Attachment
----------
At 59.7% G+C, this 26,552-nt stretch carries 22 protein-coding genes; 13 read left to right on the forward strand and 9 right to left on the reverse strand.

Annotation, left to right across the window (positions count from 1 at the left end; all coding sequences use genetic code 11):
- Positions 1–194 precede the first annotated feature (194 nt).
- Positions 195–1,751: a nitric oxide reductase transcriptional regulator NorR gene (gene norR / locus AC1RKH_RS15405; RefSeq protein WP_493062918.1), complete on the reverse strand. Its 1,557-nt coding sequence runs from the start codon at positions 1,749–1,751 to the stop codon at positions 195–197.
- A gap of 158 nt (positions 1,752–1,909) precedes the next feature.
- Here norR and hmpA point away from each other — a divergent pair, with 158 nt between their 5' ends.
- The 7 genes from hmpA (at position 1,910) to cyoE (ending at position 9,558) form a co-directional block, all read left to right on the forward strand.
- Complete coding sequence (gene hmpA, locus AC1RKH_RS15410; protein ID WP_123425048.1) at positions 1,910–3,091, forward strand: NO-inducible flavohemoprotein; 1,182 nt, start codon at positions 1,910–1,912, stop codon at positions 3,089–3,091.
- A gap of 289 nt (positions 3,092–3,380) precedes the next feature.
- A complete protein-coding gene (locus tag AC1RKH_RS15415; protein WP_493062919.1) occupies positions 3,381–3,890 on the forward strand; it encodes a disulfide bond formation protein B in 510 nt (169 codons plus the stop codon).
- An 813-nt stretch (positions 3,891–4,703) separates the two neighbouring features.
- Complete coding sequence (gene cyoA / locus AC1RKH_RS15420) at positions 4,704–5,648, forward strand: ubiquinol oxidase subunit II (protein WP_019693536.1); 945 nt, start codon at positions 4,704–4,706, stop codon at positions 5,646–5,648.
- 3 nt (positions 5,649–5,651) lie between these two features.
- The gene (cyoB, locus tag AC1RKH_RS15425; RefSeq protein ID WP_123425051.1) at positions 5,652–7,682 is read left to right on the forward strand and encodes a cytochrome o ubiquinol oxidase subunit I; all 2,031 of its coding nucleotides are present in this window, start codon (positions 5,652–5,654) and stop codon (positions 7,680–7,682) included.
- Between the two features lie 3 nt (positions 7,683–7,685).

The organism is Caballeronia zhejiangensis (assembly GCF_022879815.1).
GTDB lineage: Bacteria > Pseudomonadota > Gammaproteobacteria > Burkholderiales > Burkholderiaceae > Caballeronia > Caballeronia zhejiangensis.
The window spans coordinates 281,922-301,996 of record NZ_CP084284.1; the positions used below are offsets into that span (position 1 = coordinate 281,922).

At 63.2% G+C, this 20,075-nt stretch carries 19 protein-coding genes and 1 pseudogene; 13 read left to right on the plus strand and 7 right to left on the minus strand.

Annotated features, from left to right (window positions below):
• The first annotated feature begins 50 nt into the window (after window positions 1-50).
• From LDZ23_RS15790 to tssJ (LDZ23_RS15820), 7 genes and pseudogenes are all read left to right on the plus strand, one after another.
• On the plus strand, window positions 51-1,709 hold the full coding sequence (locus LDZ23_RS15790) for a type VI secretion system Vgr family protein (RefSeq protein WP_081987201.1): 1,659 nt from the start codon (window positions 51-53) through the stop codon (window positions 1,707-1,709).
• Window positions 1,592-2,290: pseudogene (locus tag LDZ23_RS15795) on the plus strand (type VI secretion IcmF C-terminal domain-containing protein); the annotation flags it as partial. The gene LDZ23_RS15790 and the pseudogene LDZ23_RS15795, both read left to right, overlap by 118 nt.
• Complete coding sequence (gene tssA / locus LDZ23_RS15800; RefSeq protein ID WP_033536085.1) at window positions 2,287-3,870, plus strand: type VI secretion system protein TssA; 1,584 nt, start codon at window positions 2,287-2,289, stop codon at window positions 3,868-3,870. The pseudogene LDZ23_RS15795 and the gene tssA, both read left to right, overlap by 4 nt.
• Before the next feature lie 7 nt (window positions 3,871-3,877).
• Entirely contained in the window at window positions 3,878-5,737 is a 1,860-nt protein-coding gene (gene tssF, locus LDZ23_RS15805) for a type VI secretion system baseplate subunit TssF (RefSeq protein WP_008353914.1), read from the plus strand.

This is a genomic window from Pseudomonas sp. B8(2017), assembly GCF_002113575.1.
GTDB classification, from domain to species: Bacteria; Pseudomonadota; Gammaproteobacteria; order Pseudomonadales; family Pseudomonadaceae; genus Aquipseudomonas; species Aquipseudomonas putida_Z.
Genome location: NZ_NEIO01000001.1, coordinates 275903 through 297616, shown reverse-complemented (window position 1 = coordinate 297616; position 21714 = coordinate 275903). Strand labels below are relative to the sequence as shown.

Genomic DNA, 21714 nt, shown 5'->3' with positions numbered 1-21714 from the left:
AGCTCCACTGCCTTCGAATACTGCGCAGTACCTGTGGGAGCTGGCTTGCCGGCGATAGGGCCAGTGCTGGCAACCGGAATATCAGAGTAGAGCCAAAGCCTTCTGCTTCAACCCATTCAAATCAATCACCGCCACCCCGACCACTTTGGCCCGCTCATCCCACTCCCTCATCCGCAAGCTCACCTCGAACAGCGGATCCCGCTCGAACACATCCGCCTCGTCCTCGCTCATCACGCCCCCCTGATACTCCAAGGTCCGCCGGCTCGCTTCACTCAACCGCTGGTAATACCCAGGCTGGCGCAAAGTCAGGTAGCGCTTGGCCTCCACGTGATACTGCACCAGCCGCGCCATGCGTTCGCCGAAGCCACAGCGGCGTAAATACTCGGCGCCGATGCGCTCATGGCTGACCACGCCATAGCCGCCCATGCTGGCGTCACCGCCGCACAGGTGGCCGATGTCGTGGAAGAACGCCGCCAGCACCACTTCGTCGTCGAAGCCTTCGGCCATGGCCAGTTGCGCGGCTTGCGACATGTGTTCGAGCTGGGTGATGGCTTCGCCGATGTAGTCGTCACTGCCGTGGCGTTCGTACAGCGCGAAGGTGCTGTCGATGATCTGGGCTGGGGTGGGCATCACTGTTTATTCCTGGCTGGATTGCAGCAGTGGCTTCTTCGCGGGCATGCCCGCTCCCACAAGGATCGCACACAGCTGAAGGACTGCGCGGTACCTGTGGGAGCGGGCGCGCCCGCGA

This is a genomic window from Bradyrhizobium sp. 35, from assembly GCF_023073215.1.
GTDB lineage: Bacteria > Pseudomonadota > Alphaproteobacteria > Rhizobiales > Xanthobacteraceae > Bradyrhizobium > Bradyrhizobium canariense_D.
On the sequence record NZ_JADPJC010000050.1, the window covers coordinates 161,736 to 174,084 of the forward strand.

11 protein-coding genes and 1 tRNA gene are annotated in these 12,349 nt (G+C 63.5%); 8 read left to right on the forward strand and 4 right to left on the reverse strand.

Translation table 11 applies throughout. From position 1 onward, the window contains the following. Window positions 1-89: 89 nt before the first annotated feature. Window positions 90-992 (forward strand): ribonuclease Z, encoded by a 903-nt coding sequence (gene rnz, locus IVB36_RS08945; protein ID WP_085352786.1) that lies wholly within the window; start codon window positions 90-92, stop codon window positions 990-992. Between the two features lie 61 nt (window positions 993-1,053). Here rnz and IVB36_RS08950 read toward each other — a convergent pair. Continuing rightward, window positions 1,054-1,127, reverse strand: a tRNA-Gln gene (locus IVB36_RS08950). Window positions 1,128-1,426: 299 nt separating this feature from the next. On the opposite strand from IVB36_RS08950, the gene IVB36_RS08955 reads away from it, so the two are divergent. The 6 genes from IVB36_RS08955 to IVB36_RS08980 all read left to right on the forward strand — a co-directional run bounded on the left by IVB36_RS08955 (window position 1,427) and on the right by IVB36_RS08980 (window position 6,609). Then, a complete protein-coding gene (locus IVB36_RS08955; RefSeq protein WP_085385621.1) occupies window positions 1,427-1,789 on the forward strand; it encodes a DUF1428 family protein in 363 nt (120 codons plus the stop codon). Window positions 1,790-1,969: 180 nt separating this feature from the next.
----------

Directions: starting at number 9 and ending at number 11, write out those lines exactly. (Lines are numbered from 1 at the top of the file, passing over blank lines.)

- A gap of 289 nt (positions 3,092–3,380) precedes the next feature.
- A complete protein-coding gene (locus tag AC1RKH_RS15415; protein WP_493062919.1) occupies positions 3,381–3,890 on the forward strand; it encodes a disulfide bond formation protein B in 510 nt (169 codons plus the stop codon).
- An 813-nt stretch (positions 3,891–4,703) separates the two neighbouring features.